For the first time, the company added all of the removal requests for search since July 2011 on its online transparency report. The two-year old report initially just displayed government requests to take down content from Google’s servers. But it now includes copyright holders’ requests, which dwarf the number of take-down requests from governments.

It’s a lot to keep track of, but Google has good reason to want the public to know about removal requests for pirated search links.

In January, the company fought hard — and won — against two congressional bills that would have cracked down on copyright infringement by forcing companies such as Google to refrain from linking to those sites.

The current U.S. anti-infringement law, the Digital Millennium Copyright Act, puts the onus on copyright holders to notify Google when it is displaying or linking to pirated material. The controversial Stop Online Piracy Act and Protect Intellectual Property Act would have shifted that onus to Google, putting it on the hook for content that it links to.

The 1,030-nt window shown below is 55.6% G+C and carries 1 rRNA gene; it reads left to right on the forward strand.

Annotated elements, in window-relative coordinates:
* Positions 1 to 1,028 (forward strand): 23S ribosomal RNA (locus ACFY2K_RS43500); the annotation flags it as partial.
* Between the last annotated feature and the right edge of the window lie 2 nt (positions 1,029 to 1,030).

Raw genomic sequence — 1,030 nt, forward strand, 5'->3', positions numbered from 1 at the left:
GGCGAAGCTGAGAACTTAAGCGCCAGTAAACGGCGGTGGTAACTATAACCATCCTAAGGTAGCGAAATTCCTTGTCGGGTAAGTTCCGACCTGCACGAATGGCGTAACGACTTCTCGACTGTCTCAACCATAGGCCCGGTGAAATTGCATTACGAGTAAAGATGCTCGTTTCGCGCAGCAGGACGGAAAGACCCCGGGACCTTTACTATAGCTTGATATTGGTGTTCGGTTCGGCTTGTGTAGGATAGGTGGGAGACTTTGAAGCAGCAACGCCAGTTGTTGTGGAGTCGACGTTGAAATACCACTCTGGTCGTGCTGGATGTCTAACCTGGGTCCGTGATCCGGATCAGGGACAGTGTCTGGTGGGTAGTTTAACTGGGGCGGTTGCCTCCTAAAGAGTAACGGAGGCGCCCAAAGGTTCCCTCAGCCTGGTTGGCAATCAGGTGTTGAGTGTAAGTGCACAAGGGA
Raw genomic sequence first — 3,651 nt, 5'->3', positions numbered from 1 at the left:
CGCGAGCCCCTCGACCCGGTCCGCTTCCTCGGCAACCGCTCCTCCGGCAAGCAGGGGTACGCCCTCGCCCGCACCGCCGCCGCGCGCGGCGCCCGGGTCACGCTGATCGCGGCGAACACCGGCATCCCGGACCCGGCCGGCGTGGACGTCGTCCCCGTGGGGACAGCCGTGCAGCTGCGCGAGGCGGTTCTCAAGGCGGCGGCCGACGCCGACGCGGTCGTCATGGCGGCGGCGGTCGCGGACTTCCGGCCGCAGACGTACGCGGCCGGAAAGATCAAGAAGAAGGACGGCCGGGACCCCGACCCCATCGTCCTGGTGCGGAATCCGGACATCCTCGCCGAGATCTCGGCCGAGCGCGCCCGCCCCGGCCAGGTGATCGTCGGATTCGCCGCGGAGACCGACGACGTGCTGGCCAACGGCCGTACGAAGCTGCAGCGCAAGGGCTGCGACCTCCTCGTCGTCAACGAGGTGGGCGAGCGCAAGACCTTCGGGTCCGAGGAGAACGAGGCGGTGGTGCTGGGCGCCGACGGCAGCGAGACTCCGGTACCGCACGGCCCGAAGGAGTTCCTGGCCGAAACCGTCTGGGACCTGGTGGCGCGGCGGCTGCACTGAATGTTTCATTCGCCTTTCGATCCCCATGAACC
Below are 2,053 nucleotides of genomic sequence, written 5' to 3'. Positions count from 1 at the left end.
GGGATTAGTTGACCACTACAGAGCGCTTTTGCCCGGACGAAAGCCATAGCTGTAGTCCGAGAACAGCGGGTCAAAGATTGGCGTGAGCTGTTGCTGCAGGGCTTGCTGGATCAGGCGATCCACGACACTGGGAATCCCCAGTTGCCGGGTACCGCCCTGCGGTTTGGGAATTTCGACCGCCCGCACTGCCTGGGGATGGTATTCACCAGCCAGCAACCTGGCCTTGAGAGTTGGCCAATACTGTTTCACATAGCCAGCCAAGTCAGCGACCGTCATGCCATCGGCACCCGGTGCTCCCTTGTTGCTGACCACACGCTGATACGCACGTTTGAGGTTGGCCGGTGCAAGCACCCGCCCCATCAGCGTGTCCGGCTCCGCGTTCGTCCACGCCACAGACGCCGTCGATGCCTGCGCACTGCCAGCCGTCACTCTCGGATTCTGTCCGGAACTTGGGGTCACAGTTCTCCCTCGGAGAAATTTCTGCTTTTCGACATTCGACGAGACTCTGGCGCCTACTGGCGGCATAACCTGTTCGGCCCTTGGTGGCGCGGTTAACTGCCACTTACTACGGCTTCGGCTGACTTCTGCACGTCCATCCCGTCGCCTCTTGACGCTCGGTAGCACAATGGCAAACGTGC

Google is trying to demonstrate that the current system works just fine. Despite the incredible ramp-up in requests, its average turnaround time for removing content that infringes on copyrights is 11 hours.

“We believe that the time-tested ‘notice-and-takedown’ process for copyright strikes the right balance between the needs of copyright owners, the interests of users and our efforts to provide a useful Google Search experience,” said Fred von Lohmann, Google’s senior copyright counsel.

When copyright holders believe there is content Google is linking to that violates their copyright, they first fill out a form on Google’s website. Google’s computers will then try to determine whether the claim is legitimate. After an automated review, a human will take a look at the request as well.

Google said it ultimately approves about 97% of the requests. But the company insists that it is working hard to weed out illegitimate claims.